INTERVIEW: JOSEPHMAIDA - A CONSUMERISM OBSERVATION
A CONSUMERISM OBSERVATION
HOW DO YOU DESCRIBE YOUR WORK?
My work is a visual and intellectual barometer of the future’s relationship to the past.
WHAT DOES YOUR ART FOCUS ON?
My art explores the complexity of identity by picturing subjects that inherently challenge both notions of normativity and conventional modes of classification.
WHAT TRIGGERS YOUR IMAGINATION?
Travel, language, and looking. I’m most inspired by what I see, no matter where I am or what language I’m speaking, and by this I mean looking at the world. Of course I look at screens, too, but the material world is usually more surprising to me than the virtual one.
WHERE ARE YOU BASED?
I’m based in New York City, Tokyo, and Honolulu depending on the time of year.
WHEN DID YOU JOIN INSTAGRAM?
HOW DID IT MAKE YOUR WORK EVOLVE?
Instagram was the platform that led me to make art specifically for online circulation and to ask more pointed questions about how we make, read, and consume images in an age of information. I show my work across numerous platforms — in exhibition venues including museums and galleries, in print including books and magazines, and via digital spaces including social media channels. The work I’ve made for circulation on Instagram purposefully functions in physical and printed spaces as well and takes on different lives depending on where you see it. It’s identity is fluid.
WHO ARE THE PEOPLE YOU WORK WITH?
I’m surrounded by terrific people, including fellow artists, fellow professors, curators, art dealers, magazine editors, and my students, all of whom I work with in different ways. I have exhibited my work throughout the United States, Europe, and Japan, and my project, New Natives, was recently released as a beautiful monograph of the same title by the Italian publisher, L’Artiere. I’ve done commissioned work for many major magazines, too, including W, Wallpaper, The New York Times Magazine, and Vice. Many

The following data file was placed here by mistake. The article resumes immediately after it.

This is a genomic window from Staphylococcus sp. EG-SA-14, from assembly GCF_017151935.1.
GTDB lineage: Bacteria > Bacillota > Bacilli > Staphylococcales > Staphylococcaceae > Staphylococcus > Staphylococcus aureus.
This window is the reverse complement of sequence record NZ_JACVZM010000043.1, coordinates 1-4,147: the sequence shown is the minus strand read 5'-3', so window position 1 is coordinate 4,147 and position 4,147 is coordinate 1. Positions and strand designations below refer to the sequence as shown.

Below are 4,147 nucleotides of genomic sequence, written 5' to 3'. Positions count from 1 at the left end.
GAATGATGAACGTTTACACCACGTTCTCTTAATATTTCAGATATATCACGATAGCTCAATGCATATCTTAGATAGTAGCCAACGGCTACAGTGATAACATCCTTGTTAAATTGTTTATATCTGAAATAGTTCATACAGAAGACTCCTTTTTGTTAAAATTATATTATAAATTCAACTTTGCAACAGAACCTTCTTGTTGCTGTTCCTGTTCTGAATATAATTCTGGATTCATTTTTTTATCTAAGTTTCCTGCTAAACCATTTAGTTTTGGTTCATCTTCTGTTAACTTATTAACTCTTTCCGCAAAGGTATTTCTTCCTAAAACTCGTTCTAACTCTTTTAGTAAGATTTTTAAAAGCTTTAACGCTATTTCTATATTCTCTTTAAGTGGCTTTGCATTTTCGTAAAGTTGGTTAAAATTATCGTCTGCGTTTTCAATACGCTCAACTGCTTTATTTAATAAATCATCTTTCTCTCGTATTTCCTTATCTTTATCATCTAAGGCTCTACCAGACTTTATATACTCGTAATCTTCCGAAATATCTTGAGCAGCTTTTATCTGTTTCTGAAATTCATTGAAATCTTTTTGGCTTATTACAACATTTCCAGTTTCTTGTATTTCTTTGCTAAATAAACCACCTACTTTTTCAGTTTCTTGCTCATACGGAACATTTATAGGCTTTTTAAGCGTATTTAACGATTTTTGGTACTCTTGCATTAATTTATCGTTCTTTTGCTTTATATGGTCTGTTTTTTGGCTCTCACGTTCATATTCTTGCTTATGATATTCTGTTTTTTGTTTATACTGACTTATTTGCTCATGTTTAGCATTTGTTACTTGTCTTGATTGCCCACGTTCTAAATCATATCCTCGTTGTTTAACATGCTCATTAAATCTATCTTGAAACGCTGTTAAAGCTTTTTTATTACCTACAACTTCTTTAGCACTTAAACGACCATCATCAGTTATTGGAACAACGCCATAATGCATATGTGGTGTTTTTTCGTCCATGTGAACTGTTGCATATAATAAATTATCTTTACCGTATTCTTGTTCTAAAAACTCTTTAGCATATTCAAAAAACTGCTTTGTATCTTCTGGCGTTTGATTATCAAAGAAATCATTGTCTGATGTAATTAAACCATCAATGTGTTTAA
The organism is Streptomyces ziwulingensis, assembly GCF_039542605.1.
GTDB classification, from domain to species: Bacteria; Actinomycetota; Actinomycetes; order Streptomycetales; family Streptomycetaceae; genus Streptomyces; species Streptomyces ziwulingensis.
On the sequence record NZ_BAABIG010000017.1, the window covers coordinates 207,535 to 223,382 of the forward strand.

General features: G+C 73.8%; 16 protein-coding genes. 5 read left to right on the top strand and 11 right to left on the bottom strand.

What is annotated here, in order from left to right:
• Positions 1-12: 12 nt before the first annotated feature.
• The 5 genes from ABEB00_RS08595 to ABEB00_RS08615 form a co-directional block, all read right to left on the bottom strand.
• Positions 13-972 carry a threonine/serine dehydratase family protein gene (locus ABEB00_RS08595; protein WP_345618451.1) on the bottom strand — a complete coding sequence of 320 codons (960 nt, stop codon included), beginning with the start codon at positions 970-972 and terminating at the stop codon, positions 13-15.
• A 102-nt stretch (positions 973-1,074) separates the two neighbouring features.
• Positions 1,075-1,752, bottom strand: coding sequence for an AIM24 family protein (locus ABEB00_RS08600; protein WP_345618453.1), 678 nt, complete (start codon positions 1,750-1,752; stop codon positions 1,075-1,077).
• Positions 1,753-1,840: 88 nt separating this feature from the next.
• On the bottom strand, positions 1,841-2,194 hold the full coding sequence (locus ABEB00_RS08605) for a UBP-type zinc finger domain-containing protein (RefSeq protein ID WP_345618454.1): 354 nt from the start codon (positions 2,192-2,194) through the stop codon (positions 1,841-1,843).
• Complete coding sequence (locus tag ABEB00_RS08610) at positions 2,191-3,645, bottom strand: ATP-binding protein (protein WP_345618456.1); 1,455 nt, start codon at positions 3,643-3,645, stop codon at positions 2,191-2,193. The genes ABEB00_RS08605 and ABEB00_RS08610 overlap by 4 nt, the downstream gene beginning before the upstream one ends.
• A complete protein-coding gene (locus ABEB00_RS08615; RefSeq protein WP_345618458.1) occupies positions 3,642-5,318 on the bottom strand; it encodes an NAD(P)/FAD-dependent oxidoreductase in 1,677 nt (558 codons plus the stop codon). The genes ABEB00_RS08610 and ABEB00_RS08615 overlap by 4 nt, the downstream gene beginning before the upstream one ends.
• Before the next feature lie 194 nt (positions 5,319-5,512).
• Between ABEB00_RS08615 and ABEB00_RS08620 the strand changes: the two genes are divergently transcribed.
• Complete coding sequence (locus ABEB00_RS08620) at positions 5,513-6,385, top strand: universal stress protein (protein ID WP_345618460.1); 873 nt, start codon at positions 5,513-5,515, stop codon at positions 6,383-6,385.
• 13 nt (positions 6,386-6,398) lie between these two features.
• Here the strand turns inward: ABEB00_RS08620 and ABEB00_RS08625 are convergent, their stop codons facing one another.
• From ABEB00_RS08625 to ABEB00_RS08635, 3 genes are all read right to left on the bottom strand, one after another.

of these assignments have been syndicated around the globe.
HOW OFTEN DO YOU POST?
I usually post two to four times a week.
WHAT ACCOUNTS DO YOU FOLLOW RELIGIOUSLY?
WHAT IS YOUR MOST LIKED ARTWORK/ PHOTO?
It depends on how you define “liked.” Any artwork that I put into the world for exhibition, publication, or on social media, I like for particular reasons. Otherwise you wouldn’t see it. Certain photographs and videos of mine have been bought and collected more frequently than others, and some are published more extensively. Inevitably the most liked art is the most seen art. You could look on my Instagram to see which images have the most likes, though that’s relative to how many people have seen them. There are a lot of amazing things in the world — and on Instagram — that are not getting a lot of likes, and that’s probably for the better. As artists, we need to leave some space for transgression. That said, all of the work I put on Instagram is meant for mass consumption, so I’m glad it’s getting so many looks and likes.
WHAT KIND OF MUSIC DO YOU LISTEN TO?
I love Hawaiian music, especially ka leo ki’eki’e, which is the Islands’ version of falsetto.
WHAT ARE YOUR LATEST PROJECTS OR COLLABORATIONS?
I’m working on a bunch of exciting things including a project that’s for exhibition and print, which you won’t see on Instagram, and a new series for Instagram that relates to my previous project there, but incorporating the human figure. I’m also organizing an international symposium on Gender and Representation at the School of Visual Arts Theater in New York City in October 2016 and I’m collaborating with this terrific company based in Honolulu and NYC, called Pono Prints, on a portfolio as well as some clothing. And then there’s what on tap for 2017, but I try my best to not get ahead of myself and enjoy the now.